Committee on Professional Ethics v. Wilson

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235 N.W.2d 117 (1975)

COMMITTEE ON PROFESSIONAL ETHICS AND CONDUCT OF the IOWA STATE BAR ASSOCIATION, Complainant, v. Robert F. WILSON, Respondent.

No. 58055.

Supreme Court of Iowa.

November 12, 1975.

Lee H. Gaudineer, Jr., and Hedo M. Zacherle, Des Moines, for complainant.

*118 Robert F. Wilson, pro se.

Heard en banc.

LeGRAND, Justice.

This matter reaches us on the appeal of Robert F. Wilson from a recommendation of the Grievance Commission of this court, Fourth Division, that he be suspended from the practice of law for a period of three months on five separate charges of professional misconduct.

Following a hearing, the Grievance Commission filed its findings of fact, conclusions of law and recommendation for suspension of respondent's license. On this appeal, we review the case de novo. The facts shown by the evidence at the Commission's hearing are as follows.

All five of the incidents involve litigation started, or which should have been started, by respondent for various clients. In three of them respondent permitted the actions to be dismissed under Rule 215.1, Rules of Civil Procedure, for failure to prosecute. In each of these cases, he thereafter represented to the client that the cause was still pending, giving fictitious and deceptive reasons for delay, and advising the client the case would come on for trial within a short time.

One client made a trip from his home in Texas to Cedar Rapids on the basis of respondent's assurance a trial date was set. Upon arriving in Cedar Rapids, he was falsely told the judge's illness required a postponement. At that time, the case had long since been stricken under the try-or-dismiss rule.

In the remaining two cases, respondent failed to start actions which he had been hired to commence. He then repeatedly misrepresented the status of the matters, giving false reasons for postponement of trial. As to one of these, respondent was censured by the Ethics and Grievance Committee of the Linn County Bar Association for deceptive and unethical conduct.

In several of these cases, small settlements were made, either by respondent or by his insurance carrier. In others, no payment was made.

Respondent admits most of the above charges of misconduct. He excuses it by saying he was under extreme pressure because of domestic trouble. He says much of the inattention and neglect already described resulted from his personal problems.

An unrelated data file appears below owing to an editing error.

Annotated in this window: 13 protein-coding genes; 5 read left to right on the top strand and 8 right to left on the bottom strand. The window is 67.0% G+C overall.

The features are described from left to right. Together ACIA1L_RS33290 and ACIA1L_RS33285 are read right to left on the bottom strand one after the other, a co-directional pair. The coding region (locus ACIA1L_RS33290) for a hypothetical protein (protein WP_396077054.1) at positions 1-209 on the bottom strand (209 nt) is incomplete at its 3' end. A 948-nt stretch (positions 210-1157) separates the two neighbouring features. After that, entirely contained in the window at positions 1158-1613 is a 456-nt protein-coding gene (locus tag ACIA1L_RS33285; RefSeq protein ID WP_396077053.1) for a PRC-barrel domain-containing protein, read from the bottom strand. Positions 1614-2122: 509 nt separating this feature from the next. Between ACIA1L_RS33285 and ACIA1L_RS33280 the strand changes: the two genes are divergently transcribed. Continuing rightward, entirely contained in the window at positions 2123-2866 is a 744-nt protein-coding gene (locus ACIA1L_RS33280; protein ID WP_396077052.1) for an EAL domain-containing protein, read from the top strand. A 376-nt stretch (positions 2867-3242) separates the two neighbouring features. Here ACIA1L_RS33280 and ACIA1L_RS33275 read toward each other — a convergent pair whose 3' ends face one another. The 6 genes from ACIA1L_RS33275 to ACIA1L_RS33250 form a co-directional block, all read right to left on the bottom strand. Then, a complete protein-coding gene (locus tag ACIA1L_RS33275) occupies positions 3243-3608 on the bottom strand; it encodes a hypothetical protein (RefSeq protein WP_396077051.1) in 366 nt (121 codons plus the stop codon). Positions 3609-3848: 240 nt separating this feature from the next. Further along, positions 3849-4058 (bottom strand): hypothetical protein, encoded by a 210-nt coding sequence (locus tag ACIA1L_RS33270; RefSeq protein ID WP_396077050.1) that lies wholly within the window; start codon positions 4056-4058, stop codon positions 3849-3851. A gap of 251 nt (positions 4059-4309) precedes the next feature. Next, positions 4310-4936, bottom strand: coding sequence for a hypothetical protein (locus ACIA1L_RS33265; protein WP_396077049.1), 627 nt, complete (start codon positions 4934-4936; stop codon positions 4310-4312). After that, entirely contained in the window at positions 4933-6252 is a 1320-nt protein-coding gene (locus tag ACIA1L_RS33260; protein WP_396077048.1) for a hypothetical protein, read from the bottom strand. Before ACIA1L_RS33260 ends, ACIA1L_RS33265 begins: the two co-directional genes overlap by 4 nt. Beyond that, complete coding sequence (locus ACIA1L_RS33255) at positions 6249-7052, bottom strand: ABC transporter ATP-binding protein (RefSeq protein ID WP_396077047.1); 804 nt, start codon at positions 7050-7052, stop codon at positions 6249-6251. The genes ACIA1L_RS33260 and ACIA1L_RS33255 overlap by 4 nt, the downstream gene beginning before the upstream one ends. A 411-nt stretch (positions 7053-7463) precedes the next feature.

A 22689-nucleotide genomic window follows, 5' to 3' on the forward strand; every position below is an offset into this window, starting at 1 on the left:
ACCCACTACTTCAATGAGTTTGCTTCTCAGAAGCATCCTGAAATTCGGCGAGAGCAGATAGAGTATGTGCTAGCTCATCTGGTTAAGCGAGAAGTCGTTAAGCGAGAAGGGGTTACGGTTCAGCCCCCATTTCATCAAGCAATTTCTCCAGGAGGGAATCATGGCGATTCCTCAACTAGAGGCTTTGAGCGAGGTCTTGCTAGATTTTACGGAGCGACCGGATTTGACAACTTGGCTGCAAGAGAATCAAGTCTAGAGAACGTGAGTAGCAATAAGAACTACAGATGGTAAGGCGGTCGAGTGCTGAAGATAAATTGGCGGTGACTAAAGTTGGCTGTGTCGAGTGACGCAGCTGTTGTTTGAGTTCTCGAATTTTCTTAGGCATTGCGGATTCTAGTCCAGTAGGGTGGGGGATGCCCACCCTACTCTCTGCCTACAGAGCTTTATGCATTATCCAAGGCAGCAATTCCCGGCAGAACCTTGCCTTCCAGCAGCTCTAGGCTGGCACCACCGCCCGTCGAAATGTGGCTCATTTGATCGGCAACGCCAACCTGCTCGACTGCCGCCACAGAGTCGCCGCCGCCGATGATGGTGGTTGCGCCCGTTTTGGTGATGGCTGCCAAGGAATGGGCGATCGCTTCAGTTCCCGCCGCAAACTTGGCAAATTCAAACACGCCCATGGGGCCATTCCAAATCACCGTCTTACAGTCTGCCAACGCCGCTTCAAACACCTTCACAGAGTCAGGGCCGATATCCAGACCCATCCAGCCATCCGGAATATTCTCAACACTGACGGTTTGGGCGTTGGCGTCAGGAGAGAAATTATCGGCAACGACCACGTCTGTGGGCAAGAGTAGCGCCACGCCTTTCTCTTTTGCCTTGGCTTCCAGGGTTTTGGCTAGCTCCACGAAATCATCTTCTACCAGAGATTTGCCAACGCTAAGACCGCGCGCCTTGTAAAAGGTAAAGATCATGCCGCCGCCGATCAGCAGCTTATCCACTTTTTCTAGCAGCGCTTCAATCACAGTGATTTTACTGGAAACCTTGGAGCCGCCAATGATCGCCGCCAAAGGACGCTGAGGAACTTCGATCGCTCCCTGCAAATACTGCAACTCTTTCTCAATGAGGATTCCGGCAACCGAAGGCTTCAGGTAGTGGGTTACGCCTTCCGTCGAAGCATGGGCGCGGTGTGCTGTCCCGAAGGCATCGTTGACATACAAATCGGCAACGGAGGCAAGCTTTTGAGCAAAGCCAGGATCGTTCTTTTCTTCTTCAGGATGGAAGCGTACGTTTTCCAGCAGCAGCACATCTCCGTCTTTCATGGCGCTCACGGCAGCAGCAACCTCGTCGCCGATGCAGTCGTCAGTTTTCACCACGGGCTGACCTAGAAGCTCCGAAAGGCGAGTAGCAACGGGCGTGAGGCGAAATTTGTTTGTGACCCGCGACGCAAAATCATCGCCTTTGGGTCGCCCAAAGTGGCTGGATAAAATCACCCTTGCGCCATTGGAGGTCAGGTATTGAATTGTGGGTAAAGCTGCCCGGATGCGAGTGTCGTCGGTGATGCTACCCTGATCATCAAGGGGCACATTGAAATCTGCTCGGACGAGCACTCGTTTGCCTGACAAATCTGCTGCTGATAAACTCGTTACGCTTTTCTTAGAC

The evidence establishes respondent has been guilty of conduct subjecting him to disciplinary action under our Code of Professional Conduct and under § 610.15 and § 610.24(3), (4), The Code.

Operating strongly against respondent's plea for leniency is his studied and persistent course of conduct in deceiving his clients and misrepresenting the true state of their affairs long after his inexcusable neglect had prejudiced their rights. The fact that this same procedure, with minor variations, was followed in each case shows a general disregard for the obligation of an attorney to his client.

The Grievance Commission found respondent in violation of § 610.15, The Code, which provides as follows:

"An attorney and counselor who is guilty of deceit or collusion, or consents thereto, with intent to deceive a court or judge or a party to an action or proceeding, is liable to be disbarred, and shall forfeit to the injured party treble damages to be recovered in a civil action."

Under § 610.24, The Code, violation of the standards of the above statute is made cause for revocation or suspension of a lawyer's license.

The Commission further found respondent in violation of several provisions of the Code of Professional Responsibility for Lawyers, including § DR7-101(A)(1), (2) and (3) (which deal with a zealous and faithful representation of a client in a matter committed to his care); § DR6-101(A)(2) and (3) (which deal with adequate preparation and exercise of diligence in handling of legal matters committed to his care); and § DRI-102(A)(1), (4), (5) and (6) *119 (which are general provisions requiring ethical and diligent conduct on the part of an attorney).

We have held the practice of law to be a privilege, not a vested right. Committee on Professional Ethics and Conduct of Iowa State Bar Association v. Kinion, 206 N.W.2d 726, 728 (Iowa 1973) and citations. We have also recognized our duty to discipline a lawyer, including suspension or revocation of a license to practice, when such lawyer is guilty of conduct which adversely reflects on his or her fitness to be a member of the bar. Committee on Professional Ethics and Conduct of Iowa State Bar Association v. Bromwell, 221 N.W.2d 777, 780 (Iowa 1974).

Respondent's conduct in the case before us impels us to agree with the Grievance Commission report in all respects. When suspension is ordered, the period of suspension is always difficult to fix. After considering all the circumstances, including respondent's argument of undue hardship, we conclude the Commission's recommendation represents a fair and just result.

We adopt the report of the Grievance Commission and order that respondent's license to practice law be suspended for a period of three months from the date hereof.

It is specifically ordered that respondent's suspension shall apply to and include all law practice. Upon respondent's application for reinstatement he shall not only furnish this court satisfactory proof he is then of good moral character and in all other ways worthy to practice law, as required by our Rule 118, but shall also prove he has not practiced law or performed any services related thereto during the period of this suspension. See Committee on Professional Ethics & Con. v. Louden, 209 N.W.2d 359, 360 (Iowa 1973).

All Justices concur.